2009 Country Reports on Terrorism - Moldova
|Publisher||United States Department of State|
|Publication Date||5 August 2010|
|Cite as||United States Department of State, 2009 Country Reports on Terrorism - Moldova, 5 August 2010, available at: http://www.refworld.org/docid/4c63b63228.html [accessed 19 August 2017]|
|Disclaimer||This is not a UNHCR publication. UNHCR is not responsible for, nor does it necessarily endorse, its content. Any views expressed are solely those of the author or publisher and do not necessarily reflect those of UNHCR, the United Nations or its Member States.|
Moldova continued to work on implementation of its UN obligations related to terrorist financing. The Government of Moldova welcomed information regarding terrorist financing from the U.S. government and other bodies, and actively applied such information in its monitoring efforts through its Center for Combating Economic Crimes and Corruption.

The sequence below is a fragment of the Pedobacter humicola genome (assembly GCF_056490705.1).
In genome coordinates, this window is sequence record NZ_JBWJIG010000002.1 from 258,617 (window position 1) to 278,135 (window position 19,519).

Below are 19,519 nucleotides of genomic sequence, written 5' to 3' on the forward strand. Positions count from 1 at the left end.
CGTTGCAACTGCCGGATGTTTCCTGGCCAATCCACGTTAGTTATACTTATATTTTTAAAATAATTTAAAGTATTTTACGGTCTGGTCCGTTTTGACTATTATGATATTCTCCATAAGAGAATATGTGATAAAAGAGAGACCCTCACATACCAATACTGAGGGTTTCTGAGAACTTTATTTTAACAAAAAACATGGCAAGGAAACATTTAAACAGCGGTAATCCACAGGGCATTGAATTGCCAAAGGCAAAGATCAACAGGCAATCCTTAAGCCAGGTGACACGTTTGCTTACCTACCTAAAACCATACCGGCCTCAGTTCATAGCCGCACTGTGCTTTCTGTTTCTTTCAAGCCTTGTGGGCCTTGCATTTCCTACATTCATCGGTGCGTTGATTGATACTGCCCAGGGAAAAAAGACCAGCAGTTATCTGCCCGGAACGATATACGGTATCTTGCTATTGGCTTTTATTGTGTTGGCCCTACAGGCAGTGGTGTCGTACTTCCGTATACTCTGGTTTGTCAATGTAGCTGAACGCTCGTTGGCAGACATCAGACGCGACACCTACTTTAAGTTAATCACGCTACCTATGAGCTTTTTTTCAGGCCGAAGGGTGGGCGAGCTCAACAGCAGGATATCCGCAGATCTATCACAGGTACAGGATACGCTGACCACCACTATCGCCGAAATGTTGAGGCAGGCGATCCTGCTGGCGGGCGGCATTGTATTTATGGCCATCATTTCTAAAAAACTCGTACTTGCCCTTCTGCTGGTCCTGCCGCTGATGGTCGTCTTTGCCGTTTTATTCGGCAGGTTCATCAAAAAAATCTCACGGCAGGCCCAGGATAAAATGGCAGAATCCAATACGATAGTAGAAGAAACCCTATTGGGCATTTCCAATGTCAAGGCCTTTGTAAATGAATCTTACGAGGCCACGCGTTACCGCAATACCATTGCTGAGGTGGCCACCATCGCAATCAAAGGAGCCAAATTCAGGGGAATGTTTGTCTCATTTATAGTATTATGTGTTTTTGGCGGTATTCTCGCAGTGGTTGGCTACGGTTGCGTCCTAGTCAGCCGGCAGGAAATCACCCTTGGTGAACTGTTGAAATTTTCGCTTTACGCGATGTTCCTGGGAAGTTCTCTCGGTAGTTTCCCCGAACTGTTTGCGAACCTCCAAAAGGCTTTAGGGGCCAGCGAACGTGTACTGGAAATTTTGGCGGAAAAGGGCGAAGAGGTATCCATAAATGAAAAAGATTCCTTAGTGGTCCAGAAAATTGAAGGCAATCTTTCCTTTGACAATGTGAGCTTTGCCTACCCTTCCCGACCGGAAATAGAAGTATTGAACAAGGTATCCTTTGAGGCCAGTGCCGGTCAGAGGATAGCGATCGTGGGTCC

A specific section in the Prosecutor General's Office handles terrorism-related cases. The primary investigative body in counterterrorism cases is the Information and Security Service, Moldova's intelligence service. In 2006, SIS was given the governmental lead to establish and manage a special counterterrorism center. In 2009, staffing and funding were minimal, as were its activities. The U.S. Embassy's law enforcement assistance programs aid Moldovan efforts to impede the ability of terrorists and other citizens without proper documents to cross national borders. The programs also facilitated automation at ports of entry to ensure greater security of passports and travel documents.
The separatist-controlled Transnistria region of Moldova remained a potential area of concern. Moldovan law enforcement worked hard to track the whereabouts and activities of individuals moving in and out of Transnistria, an area where central government police and security services were not able to operate. Some of the individuals moving in and out of Transnistria were foreign students who remained in Moldova illegally, as the government lacked the resources to deport them when their visas expired. Corruption was endemic, and it was easy to obtain false travel documents in both Transnistria and Moldova.